It was one of those unpleasant winter days that only February in Milan can generate.
The sky was a sad gray with invisible cold drizzle and the piles of dirty snow on the edge of the streets of the City of Milan, a metropolis that works and produces each day regardless of the weather.
Yes Milan in those days was certainly not the image to send to the tourist intent on wandering in the less known landscapes of the “Beautiful Italy”.
For some time, I had been asking my friend Ignazio Giunti to introduce me to the Big Boss, "Uncle" Chiti, as “his boys” and people from Autodelta called him with obvious love and sympathy, and he finally arranged the meeting.
We had arrived at the appointment in the racing kingdom of Alfa Romeo in Settimo Milanese where the visitor entered directly from the busy Enrico Fermi road.
Nothing indicated the already consolidated reputation of the small factory, where fearsome racing cars were born with the four-leaf clover on their side. Nothing to do with the sober Teutonic magnificence of the Porsche buildings or the manicured surroundings of the noble little English factories.
Only the roofs of the large hangars stood out from the street and a long wall hid that fascinating world from curious eyes.
Once engulfed by the walls, you could see the unadorned courtyard used for the parking of employees and the entrance to the administrative building that also welcomed the numerous private customers, who bought miraculous Autodelta parts directly from the source, pieces designed and able to transform their quiet sedans into racing track cars.
From that courtyard began the impassable area where only a few mortals were granted the privilege of walking freely. Autodelta was an off-limits world open only to a highly privileged few to see that strange craft where the miracles were created.
Carlo Chiti, the Supreme Leader of this magical world was seriously late arriving from Arese, and Giunti disappeared out of sight, somewhere in the workshops to check his "service" GTV. While waiting, in the courtyard I was trying to stabilize friendship with a big, lame Spinone, incredibly dirty and incredibly cuddly, who was obviously one of the Autodelta households. The big dog, who perhaps had a white coat now dyed with all the filth of a car factory, was quiet and patient sitting in the imperceptible rain accepting my caresses that left a thin layer of damp and grease on my palm. He had a tender and sweet look and reflected the low gray sky in his dark pupils.
"We call him Fidel, for a certain resemblance, but he is not very revolutionary", I heard the voice behind me said with an unmistakable Tuscan pronunciation,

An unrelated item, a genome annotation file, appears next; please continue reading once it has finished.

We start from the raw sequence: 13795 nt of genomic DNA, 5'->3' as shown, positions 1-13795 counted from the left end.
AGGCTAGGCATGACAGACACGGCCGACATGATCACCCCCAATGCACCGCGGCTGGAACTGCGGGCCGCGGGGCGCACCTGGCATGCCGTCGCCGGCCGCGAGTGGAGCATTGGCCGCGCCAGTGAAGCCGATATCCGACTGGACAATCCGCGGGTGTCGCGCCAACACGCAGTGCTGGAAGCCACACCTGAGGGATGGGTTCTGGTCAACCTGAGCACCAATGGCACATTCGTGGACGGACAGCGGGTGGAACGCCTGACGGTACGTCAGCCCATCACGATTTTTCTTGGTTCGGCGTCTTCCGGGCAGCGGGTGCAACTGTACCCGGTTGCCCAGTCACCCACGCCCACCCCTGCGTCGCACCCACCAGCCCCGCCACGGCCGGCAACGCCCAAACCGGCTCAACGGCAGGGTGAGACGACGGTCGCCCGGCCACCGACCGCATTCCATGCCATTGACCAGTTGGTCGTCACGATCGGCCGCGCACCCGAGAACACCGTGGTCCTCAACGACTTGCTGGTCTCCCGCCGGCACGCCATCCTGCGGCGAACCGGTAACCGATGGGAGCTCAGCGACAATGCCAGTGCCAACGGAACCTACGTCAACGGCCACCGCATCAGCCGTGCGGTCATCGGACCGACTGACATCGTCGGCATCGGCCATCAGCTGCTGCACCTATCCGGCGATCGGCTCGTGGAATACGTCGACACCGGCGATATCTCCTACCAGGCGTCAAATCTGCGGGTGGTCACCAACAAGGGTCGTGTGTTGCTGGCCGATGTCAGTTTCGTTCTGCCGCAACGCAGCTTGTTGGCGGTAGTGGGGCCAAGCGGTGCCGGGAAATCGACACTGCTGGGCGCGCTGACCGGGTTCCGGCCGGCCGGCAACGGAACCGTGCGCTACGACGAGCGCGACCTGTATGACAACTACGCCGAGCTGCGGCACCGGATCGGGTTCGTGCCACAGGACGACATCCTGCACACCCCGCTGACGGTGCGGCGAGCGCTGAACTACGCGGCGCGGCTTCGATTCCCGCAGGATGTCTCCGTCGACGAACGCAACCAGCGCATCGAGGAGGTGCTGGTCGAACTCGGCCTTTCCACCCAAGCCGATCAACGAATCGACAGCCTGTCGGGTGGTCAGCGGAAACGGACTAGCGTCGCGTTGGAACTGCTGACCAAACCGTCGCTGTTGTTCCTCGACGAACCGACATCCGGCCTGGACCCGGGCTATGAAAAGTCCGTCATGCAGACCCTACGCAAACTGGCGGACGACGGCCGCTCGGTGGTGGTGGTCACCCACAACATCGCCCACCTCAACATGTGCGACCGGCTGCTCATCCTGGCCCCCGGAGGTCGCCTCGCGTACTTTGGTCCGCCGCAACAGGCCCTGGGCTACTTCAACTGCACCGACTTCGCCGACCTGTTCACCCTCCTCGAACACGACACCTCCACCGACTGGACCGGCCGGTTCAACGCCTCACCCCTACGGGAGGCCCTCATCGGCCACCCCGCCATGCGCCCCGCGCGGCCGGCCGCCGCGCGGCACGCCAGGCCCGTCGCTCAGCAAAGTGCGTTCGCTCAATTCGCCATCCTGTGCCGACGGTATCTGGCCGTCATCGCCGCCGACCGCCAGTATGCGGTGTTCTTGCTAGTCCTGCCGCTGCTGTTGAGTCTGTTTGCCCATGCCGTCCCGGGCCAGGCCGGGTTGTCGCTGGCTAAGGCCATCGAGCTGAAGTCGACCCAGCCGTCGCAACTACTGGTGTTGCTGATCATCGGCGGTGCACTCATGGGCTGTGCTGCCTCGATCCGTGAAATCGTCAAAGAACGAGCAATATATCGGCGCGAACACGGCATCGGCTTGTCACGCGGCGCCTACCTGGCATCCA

"And if you really care, we'll donate him to you ...".
Turning around, I saw a massive figure in a buttoned trenchcoat and with the flat cap pulled down to protect his face. Against the entrance to the building, he seemed even larger, almost a giant.
Who knows how long he had been watching me, I thought surprised by his presence.
"Come on, come inside", he simply said,
"Giunti I have already met when I arrived".
Approaching his hand held out for the greeting, I looked suspiciously at mine still wet from caressing Fidel, but Chiti solved the problem and said laughing.
"They are certainly not the dogs that make this world dirty ...".
His handshake was firm and strong... and I already had the feeling that I knew him from who knows when.
Entering the warm corridor of the building he made the way greeting everyone we met and I could not help but notice an affectionate reverence of the employees towards the "Direttore".
Giunti was waiting for us in front of the office, a modestly furnished space with walls covered with black and white photographs of cars created here at Autodelta.
Another small dog was celebrating us by hopping around the big man and then landed mistress on the sofa provided for the guests.
A few polite customary phrases and then we found ourselves sitting down to absorb the heat of the room.
"So, young man", Chiti said with a smile,
"...you've got the idea of racing in your head, despite Ignazio firmly arguing that it would be better for you to hold your painting brushes tightly in your hands, rather than the steering wheel".
I could not find any suitable answer, but I begged him to address me without formal esteem as that sounded unnatural to me.
Then, Chiti asked me about my origins, and about my wandering around Europe, since I had mentioned my living between Belgrade, Zurich and Milan ... He was a skilled conversationalist who listened attentively to the answers and his way of handling conversation was familiar but always polite.
He was interested in my artistic activity and my painting saying that the Tuscans have "...contributed something" to that beautiful craft.